'American Idol' meets assisted living

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You can call them assisted living's “idols.” About a dozen employees of assisted living facilities auditioned and won spots to sing a song commissioned by the Assisted Living Federation of America.

The YouTube song, which was unveiled at the ALFA conference this week, showcases the vocal talents of various workers, including an administrator, dining room manager and maintenance coordinator.

“It is sort of the senior living version of ‘We Are the World' or an assisted living version of ‘American Idol,'” noted Chris Black, an ALFA spokeswoman for the organization.

The organization put out a call to its members facilities telling them about the competition. At least 100 employees responded. A few weeks ago, the winners were flown out to Washington, D.C.

None of the singers are professionals, Black said. (After hearing the song, though, you may agree with me that some may want to reconsider that.)

PCI Communications of Alexandria, VA, wrote and produced the song. It is called “Every Day” and the refrain is “Every day we make a difference,” which underscores the impact that workers have on the lives of their residents.

“It was commissioned to mark the 20th anniversary and to highlight the people who truly do make this industry a success—its compassionate, competent employees,” Black said.

Singing from her heart

The song touched Suzy Pearce, activity director on the memory care unit of Morning View Assisted Living in Greensboro, NC, and one of those singing in the video. (She is featured in the photo.)

“In my heart, I am for the residents and I work in the Alzheimer's unit,” explained Pearce, who said that she had about six days to learn the song. When she arrived in Washington, a limo picked her up and took her to the studio. She then flew back home.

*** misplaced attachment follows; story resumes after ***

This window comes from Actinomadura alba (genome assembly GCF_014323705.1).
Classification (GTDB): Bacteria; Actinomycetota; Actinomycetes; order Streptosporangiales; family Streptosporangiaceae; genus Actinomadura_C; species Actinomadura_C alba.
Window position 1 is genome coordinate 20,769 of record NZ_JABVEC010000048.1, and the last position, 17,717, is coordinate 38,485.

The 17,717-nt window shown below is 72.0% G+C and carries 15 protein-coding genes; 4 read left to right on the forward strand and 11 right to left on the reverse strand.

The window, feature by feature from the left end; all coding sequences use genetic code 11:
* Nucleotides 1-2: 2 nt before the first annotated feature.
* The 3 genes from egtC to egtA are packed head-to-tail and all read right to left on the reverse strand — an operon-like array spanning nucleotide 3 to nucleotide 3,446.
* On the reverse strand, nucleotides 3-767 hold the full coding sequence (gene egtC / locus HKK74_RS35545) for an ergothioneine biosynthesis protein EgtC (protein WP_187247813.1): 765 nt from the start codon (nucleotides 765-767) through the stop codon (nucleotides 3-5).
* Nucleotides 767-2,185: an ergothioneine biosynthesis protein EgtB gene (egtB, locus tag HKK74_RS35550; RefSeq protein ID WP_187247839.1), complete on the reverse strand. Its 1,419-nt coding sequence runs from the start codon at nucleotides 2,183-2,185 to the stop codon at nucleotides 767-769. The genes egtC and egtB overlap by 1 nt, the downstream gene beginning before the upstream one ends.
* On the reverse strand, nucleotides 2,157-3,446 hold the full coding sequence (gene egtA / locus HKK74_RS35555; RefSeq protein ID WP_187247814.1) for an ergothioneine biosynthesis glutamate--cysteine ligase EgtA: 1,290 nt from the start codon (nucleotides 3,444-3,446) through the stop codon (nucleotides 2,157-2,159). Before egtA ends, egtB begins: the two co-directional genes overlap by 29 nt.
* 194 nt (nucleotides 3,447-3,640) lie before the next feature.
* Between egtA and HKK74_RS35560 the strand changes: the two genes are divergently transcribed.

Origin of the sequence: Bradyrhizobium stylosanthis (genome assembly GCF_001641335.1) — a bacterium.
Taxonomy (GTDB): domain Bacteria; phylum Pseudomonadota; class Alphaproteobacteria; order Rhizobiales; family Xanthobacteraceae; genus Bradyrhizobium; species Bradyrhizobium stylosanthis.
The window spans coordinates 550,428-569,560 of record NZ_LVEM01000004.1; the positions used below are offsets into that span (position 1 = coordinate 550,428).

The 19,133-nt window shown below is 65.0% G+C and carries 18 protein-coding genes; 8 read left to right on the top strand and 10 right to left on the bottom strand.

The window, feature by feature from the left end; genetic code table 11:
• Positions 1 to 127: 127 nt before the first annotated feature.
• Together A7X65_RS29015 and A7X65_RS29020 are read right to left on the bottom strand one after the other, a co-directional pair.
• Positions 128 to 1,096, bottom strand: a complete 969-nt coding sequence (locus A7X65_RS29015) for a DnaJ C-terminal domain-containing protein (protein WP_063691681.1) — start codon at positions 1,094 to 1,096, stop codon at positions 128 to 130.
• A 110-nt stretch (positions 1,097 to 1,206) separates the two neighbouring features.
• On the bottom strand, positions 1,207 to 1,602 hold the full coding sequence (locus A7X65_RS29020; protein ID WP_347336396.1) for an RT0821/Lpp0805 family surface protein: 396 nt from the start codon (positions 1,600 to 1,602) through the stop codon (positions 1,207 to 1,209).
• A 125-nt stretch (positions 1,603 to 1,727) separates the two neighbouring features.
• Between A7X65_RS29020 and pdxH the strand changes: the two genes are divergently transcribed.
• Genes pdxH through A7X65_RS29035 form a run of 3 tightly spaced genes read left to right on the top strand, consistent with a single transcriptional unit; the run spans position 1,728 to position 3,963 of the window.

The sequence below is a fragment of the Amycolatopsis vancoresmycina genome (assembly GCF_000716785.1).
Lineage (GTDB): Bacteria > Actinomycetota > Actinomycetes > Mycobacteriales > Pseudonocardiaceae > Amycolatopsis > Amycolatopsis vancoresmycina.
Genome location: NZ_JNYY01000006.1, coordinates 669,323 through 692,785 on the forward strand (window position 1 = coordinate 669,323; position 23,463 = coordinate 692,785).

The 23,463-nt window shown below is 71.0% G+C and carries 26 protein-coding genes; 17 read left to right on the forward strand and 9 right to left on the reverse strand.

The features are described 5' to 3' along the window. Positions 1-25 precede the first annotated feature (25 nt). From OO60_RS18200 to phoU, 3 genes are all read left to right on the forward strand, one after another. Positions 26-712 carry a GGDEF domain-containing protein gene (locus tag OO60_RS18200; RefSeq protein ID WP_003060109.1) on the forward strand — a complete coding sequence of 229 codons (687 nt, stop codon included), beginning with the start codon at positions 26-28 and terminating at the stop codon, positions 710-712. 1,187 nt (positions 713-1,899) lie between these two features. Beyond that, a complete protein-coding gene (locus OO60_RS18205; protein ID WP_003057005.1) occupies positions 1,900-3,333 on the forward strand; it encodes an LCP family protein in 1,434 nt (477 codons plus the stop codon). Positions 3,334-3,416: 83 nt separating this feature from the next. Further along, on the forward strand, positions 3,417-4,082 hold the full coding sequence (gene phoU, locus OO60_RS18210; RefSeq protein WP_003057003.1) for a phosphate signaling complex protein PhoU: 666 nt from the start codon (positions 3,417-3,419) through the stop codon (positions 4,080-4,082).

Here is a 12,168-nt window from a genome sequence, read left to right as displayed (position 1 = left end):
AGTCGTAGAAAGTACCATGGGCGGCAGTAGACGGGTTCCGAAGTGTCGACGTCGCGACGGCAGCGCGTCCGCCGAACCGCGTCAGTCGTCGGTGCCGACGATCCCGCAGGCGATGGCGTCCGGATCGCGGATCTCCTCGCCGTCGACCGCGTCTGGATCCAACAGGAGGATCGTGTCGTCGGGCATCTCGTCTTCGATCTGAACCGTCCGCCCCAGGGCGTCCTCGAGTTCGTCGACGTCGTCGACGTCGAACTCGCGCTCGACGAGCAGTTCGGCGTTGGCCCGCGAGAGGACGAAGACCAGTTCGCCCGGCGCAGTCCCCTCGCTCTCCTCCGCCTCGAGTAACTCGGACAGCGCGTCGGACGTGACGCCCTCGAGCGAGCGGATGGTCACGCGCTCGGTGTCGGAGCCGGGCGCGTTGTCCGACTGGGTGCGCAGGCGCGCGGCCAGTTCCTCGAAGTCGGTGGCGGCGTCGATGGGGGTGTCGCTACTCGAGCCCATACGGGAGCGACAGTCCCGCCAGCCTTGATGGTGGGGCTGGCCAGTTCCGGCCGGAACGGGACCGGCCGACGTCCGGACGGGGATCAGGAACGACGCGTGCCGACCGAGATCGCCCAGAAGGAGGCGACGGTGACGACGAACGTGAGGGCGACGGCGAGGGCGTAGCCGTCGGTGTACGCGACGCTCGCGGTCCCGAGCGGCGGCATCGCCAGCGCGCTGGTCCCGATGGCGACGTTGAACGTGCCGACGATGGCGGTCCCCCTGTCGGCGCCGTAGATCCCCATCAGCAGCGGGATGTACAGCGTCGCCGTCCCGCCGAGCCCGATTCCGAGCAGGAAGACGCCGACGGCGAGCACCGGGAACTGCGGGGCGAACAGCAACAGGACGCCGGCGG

“The song was right on, about giving them respect and dignity,” she noted. “It was just the most perfect song for a facility.”

Pearce, who sings oldies and hymns every morning on her unit, has been singing since she was child. Growing up in Plainfield, IL, she recalls nuns pulling her aside to sing in church and at funerals.

This recent experience has made her think about making a CD of music from the ‘30s and ‘40s “so I can consider helping out the residents,” she said.

She has found that singing engages her residents and doing that even for just five minutes is important, she said.

“There are three stages [of Alzheimer's] and sometimes the last stage is the hardest, but they can always remember the music,” she said.

Long-term care's got talent

The amazing part about this video is that it showcases the vocal gifts of assisted living employees. It makes you think how multifaceted people are and how little we may know about the person working next to us!

Another recent video also shows the long-term care community's knack for show business. The American Association of Homes and Services for the Aging created a promotional video for its upcoming conference. See the last blog entry on it. Watching CEO Larry Minnix and Chairman Win Marshall ham it up is sure to give you a laugh.

Not only do these videos highlight the interesting people who work in this field, they also indicate how professional and savvy these organizations are becoming in their marketing efforts. That alone is worth two thumbs up.

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McKnight's Daily Editors' Notes features commentary on the latest in long-term care news and issues. Entries are written by Editorial Director John O'Connor, Editor James M. Berklan, Senior Editor Elizabeth Newman and Staff Writer Emily Mongan.

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